If you love sports, you loved John Wooden. If you know nothing about sports, you would have loved John Wooden. John Wooden died yesterday at 99.
John Wooden was the basketball coach at UCLA for 28 years. Everyone knows the success Wooden had at UCLA, seven national championships in a row in the 60’s and 70’s, 88 wins in a row, records that stand through today.
What made him different? He knew how to love. He loved his wife, his players, his life. His wife, who died in 1985, received a love letter from her husband on the 21st of every month after her death, and until his death yesterday.
He never talked about victory, but about living life honorably, about doing things the right way, about being consistent, about character. Negotiation was not part of his life.
Preparation was paramount. When his teams played, they played against what he called the idea performance, not the other team.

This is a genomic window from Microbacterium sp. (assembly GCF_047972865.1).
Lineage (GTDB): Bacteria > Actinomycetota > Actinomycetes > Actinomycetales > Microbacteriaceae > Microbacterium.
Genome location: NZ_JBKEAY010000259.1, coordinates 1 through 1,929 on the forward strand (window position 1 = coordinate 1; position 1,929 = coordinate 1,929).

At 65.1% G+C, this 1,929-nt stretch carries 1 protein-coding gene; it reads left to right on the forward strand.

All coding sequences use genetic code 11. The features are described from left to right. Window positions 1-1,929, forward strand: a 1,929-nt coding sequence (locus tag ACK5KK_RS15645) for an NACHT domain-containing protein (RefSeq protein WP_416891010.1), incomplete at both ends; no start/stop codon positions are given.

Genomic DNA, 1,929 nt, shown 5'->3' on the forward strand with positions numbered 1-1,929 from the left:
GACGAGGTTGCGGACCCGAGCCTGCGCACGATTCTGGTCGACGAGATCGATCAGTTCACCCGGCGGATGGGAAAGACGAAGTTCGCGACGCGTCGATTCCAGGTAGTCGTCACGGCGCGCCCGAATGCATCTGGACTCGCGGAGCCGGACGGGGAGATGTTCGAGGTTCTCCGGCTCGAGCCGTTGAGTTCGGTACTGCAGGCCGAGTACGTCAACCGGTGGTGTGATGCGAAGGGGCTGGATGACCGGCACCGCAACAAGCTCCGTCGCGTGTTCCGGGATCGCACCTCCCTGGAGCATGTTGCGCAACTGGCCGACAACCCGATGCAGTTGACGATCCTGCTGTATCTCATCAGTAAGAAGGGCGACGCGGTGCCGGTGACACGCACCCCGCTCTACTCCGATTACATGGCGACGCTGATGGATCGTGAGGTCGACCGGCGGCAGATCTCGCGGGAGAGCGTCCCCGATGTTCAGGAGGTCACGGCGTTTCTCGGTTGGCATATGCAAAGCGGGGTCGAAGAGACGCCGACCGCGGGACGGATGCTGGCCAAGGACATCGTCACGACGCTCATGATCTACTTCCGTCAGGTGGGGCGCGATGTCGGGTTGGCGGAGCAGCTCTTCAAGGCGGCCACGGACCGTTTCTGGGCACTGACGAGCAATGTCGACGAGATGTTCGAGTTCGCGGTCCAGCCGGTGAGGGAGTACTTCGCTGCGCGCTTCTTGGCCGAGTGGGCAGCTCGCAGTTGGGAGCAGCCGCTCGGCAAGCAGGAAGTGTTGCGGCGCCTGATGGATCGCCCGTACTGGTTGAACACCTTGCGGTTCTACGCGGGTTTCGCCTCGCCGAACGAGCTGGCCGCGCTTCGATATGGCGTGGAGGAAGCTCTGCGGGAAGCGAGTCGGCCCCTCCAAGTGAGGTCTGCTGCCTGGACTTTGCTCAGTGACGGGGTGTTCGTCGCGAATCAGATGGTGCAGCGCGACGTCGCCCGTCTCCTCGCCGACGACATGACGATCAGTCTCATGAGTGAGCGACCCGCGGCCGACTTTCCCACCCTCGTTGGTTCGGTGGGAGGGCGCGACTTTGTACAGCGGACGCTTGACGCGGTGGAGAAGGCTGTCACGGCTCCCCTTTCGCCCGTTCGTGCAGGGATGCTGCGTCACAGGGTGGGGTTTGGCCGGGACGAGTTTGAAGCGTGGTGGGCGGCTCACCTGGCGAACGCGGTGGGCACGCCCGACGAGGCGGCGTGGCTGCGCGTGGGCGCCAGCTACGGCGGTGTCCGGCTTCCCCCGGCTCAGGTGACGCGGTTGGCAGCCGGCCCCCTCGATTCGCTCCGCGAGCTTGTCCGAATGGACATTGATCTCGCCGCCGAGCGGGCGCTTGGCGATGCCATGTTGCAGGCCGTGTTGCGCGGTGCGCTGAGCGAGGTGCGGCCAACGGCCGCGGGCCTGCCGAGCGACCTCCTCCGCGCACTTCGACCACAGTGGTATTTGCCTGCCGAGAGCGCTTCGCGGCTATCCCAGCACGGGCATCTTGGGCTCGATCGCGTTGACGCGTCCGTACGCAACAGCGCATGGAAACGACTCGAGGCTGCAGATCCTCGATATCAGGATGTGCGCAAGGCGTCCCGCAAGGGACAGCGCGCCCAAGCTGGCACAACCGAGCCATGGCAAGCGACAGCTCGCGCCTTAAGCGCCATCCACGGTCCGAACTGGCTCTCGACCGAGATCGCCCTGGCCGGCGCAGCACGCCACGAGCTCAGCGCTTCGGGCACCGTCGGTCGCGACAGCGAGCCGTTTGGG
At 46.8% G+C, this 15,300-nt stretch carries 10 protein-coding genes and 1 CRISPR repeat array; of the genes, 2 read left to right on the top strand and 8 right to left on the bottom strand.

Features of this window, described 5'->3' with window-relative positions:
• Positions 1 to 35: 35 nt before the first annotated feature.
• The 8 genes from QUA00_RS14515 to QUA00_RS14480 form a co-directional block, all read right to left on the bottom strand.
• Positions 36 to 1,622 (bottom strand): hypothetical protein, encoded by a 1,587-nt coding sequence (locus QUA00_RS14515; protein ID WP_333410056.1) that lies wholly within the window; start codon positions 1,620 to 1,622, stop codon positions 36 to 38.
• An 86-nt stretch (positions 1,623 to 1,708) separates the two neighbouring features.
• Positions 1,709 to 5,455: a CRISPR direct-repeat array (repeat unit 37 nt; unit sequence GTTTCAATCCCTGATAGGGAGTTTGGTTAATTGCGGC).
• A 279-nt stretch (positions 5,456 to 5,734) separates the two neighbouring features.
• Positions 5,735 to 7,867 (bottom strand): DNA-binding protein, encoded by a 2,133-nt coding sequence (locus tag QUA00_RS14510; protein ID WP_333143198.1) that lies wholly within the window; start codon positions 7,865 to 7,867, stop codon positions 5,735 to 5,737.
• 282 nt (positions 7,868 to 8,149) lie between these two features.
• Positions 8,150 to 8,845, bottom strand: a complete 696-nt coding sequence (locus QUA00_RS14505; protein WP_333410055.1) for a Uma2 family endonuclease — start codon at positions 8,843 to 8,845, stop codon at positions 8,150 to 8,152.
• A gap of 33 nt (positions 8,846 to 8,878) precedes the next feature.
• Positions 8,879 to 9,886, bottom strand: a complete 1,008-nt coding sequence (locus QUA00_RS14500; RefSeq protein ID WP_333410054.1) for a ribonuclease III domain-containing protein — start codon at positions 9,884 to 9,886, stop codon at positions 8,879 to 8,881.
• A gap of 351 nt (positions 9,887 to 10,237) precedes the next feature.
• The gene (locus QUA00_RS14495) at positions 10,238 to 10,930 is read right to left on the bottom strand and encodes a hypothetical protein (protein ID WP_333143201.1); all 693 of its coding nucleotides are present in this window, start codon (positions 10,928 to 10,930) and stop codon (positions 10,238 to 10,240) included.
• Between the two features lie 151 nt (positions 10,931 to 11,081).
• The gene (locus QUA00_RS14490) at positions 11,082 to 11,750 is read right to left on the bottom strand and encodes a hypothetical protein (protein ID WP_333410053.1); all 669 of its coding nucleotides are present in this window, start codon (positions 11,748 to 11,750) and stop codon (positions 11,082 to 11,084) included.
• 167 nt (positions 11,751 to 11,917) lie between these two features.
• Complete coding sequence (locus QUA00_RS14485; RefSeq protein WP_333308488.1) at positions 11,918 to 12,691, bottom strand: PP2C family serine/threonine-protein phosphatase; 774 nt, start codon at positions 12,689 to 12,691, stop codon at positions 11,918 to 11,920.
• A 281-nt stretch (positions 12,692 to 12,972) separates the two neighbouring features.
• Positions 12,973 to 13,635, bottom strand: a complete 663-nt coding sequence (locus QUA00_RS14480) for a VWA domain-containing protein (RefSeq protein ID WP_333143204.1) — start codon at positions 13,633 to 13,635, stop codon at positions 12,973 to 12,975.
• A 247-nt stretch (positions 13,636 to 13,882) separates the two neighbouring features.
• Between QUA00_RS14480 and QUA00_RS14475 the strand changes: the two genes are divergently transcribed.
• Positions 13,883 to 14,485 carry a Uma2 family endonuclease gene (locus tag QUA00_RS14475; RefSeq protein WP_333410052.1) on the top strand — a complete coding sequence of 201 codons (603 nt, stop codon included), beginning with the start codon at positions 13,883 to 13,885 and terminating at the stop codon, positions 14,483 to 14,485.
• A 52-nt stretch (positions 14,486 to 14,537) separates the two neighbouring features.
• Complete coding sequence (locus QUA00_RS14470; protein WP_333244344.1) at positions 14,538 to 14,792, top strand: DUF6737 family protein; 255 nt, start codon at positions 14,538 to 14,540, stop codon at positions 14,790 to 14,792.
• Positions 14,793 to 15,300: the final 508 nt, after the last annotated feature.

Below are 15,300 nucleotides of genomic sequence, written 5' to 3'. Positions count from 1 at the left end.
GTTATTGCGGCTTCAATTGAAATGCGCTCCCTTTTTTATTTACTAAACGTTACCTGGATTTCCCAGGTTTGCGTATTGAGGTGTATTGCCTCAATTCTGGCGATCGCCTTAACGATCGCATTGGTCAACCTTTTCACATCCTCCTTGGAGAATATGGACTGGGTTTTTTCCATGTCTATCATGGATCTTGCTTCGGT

Practice was a classroom where the smallest details met the knowing eye of “The Wizard of Westwood”. He taught you how to put on your socks and shoes properly. Everything had it’s place. Compromise was not part of the performance. Do it right. Period.
“You can't live a perfect day without doing something for someone who will never be able to repay you.”
“Talent is God given. Be humble. Fame is man-given. Be grateful. Conceit is self-given. Be careful.”
“Adversity is the state in which man mostly easily becomes acquainted with himself, being especially free of admirers then.”
“Be more concerned with your character than your reputation, because your character is what you really are, while your reputation is merely what others think you are.”
I was trying to think of something pithy to write, something clever, and then I remembered who I was writing about. Rest in peace, Coach. We will miss you.